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Updated NFL Playoffs picture, Draft order & rooting interests guide: The Watch, Week 17

Mark J. Rebilas-USA TODAY Sports

It's 8:16 PM. All the ingredients are assembled to make my annual contribution to the Christmas treat stockpile - my Mom's legendary Ooey Gooey Bars. (Think Rice Krispies Treats, but more awesome.) And the Seattle Seahawks are 11-4, and playoff bound.

Welcome to the season finale of The Watch.


With the exception of the NFC South, which has been operating on its own plane of existence since the midway point of the season, the five teams that will be representing the NFC in this season's playoffs have been determined. However, the seeding of all five of these teams is still up in the air. The fact that all five of those teams have an 11-4 record may have something to do with it.

But there's very good news for Seahawks fans. Because of the tiebreakers that the team has managed to rack up all year, Seattle currently sits at the top of the standings and has the pole position for homefield advantage throughout the playoffs. Due to the fact that everyone's tied with the same record - including Dallas, the one team that has a tiebreaker over Seattle if the two teams tie with themselves and nobody else - none of the teams have that coveted "destiny" in control. The Seahawks are the closest, as they can lock up the #1 seed by winning and not having a total fluke happening in another game, but literally any other 11-4 team can still win homefield depending on the results of each other's games in the last week.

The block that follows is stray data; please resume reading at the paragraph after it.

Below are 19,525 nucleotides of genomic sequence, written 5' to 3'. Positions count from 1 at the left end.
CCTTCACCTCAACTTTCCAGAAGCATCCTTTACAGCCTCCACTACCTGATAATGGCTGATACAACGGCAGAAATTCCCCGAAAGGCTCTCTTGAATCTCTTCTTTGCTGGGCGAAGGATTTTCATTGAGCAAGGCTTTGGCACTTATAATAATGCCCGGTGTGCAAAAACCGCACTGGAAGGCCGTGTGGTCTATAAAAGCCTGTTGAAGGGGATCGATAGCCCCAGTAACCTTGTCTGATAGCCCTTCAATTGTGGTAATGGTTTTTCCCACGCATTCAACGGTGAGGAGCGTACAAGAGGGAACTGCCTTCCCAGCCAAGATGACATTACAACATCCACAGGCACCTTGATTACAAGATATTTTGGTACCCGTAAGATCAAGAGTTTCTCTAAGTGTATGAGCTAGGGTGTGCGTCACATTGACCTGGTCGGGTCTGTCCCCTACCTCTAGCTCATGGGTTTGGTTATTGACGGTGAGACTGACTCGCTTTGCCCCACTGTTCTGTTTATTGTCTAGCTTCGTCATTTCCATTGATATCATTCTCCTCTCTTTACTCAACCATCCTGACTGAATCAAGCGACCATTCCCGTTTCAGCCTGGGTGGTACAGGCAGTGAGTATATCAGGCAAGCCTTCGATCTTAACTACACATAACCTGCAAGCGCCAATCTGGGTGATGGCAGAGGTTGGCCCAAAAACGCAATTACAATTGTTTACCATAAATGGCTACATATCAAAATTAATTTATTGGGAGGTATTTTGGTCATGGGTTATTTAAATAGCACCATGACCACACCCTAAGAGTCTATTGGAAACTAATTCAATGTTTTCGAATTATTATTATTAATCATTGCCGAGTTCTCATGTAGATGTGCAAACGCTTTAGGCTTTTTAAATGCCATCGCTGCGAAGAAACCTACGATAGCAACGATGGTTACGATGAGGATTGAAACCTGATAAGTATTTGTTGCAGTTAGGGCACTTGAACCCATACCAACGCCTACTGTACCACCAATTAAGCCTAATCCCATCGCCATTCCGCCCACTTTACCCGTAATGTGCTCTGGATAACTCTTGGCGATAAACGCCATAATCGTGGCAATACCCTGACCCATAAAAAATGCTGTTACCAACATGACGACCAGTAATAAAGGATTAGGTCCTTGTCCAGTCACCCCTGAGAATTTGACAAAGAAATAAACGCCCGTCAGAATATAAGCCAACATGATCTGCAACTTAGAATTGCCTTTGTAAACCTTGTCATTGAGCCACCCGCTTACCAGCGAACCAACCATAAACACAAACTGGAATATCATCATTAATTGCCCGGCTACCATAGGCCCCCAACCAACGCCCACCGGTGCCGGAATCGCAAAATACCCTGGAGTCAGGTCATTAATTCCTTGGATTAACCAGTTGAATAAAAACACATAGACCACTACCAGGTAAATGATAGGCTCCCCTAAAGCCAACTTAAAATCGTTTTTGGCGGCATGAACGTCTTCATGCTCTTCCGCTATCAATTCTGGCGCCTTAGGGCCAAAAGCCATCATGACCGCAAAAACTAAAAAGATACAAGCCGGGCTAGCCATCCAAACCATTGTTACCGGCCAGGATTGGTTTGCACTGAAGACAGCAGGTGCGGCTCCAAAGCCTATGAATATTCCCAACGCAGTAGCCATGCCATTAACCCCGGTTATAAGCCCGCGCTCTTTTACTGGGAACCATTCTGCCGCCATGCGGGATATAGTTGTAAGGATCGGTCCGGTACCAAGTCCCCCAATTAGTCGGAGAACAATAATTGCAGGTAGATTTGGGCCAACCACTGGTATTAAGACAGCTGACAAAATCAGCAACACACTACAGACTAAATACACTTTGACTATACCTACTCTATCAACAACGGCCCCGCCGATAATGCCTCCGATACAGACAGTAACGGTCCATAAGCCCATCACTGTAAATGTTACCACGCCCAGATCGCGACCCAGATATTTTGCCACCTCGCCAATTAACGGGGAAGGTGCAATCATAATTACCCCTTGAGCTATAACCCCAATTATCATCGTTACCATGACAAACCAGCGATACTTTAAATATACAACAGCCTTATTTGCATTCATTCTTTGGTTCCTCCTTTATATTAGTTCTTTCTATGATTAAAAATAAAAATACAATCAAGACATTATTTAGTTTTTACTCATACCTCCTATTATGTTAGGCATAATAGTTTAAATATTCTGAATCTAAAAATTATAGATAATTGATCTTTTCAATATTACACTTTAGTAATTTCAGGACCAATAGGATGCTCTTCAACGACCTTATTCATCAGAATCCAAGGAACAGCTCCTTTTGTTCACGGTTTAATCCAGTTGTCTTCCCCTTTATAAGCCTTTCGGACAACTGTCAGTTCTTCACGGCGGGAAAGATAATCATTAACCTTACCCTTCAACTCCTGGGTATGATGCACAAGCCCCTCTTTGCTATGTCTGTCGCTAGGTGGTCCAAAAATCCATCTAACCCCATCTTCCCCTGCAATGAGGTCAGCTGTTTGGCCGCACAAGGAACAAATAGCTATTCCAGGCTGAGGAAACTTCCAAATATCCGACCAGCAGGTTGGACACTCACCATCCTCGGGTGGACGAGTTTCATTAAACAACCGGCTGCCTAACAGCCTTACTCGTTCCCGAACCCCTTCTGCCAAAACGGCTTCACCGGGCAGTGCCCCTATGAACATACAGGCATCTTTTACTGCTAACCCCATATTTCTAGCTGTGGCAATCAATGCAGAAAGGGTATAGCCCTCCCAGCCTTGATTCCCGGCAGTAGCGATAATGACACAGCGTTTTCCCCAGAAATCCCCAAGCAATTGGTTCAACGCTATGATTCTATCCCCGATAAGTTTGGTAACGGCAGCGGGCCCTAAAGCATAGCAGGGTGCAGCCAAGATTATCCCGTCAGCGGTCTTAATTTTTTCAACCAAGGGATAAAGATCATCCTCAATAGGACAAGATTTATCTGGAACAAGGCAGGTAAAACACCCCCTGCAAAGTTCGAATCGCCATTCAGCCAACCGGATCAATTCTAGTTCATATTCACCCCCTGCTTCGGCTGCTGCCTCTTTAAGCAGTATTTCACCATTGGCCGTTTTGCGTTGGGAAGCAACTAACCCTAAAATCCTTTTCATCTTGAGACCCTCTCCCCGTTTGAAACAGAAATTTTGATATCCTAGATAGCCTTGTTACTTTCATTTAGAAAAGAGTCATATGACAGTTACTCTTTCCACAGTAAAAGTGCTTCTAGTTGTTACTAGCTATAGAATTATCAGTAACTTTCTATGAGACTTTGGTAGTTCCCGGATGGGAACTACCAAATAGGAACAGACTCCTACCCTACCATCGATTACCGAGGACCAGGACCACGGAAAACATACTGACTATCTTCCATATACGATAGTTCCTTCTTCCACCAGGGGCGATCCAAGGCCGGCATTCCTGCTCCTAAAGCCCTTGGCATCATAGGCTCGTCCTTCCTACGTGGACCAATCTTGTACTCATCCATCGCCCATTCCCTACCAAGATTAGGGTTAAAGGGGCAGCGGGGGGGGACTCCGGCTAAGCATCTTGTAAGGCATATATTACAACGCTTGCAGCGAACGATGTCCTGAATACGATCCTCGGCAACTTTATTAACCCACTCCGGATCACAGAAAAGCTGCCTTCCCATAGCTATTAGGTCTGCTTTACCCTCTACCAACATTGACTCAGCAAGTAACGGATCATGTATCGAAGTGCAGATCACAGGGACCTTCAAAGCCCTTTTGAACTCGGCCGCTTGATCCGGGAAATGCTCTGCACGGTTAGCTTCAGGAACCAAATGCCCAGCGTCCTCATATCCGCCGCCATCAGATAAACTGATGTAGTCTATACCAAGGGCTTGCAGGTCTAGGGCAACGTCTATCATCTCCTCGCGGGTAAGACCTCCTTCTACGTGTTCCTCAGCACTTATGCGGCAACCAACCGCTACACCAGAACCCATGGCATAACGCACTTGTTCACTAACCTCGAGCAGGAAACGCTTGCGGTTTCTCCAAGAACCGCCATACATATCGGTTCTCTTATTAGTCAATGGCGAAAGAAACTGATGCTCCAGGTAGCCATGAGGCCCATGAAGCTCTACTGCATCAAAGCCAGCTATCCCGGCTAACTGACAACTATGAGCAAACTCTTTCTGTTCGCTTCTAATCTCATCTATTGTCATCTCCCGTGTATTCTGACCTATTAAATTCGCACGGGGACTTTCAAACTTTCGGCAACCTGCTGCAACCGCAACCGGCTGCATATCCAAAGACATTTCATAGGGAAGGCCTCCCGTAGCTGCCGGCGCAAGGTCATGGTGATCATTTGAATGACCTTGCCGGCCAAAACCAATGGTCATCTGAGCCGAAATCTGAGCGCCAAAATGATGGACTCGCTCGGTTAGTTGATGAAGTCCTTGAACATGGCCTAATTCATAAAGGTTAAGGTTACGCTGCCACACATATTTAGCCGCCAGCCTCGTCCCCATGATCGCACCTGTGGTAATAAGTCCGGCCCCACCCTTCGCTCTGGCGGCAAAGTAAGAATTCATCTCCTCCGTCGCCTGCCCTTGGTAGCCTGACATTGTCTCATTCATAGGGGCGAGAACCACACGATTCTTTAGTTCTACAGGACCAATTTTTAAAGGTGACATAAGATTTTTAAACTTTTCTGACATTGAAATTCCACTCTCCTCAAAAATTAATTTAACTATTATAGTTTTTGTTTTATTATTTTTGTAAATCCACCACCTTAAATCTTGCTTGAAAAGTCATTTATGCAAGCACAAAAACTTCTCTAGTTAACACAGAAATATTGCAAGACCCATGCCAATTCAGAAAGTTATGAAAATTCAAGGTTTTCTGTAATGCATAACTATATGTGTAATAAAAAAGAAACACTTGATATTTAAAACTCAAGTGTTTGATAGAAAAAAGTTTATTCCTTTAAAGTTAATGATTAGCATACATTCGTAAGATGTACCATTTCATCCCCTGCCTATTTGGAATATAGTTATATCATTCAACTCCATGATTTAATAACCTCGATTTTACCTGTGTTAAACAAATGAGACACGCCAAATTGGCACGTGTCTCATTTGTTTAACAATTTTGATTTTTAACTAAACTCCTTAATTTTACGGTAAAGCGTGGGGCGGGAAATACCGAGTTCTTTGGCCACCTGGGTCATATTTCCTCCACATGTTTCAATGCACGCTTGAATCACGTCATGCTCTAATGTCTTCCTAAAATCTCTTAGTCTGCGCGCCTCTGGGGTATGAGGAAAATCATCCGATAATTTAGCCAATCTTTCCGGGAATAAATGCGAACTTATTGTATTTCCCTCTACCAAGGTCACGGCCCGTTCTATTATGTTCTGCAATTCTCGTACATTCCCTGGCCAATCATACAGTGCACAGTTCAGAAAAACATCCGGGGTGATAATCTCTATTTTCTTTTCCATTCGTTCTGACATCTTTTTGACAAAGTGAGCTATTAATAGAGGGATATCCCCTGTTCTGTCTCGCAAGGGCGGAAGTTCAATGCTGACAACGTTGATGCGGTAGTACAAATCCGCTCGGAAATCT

As for now, here's how the standings look:


(Division tiebreakers are handled first, and go in the following order: head-to-head, division record, common opponents, conference record, strength of victory, strength of schedule. After that, conference ties are handled in this order: head-to-head, conference record, common opponents, strength of victory, strength of schedule. Ties are counted as half a win for percentage purposes.)

There are two big traffic jams in the conference, one at 11-4 and the other at 6-9. Here's a detailed explanation of how everyone ends up where they are now:

1. Seattle has a head-to-head sweep over Arizona, giving them the lead in the NFC West. Similarly, the Lions have a head-to-head win over the Packers with one game left between them.

2. Due to the three-way tie between division leaders, plus the fact that the Seahawks did not play the Lions nor did the Lions play the Cowboys, there is no head-to-head tiebreaker. Instead, it goes to conference record, and Dallas defers to the #3 spot due to having the weakest record of the three, 7-4 vs. 9-2. Since the Seahawks and Lions tie for conference record, the next step is common opponents, and Seattle is a perfect 5-0 against the same teams Detroit has faced, with the Lions only managing a 2-2 record.

3. Common opponents is what also breaks the tie between the Packers and Cardinals, as Green Bay is 2-2 against these teams while Arizona is 2-3. (Incidentally, if the Packers and Cardinals both lose next week, they would tie for common opponents as well, and it would go to strength of victory, which the Cards would massacre the Pack in, currently leading 80-85 to 68.5-96.5.)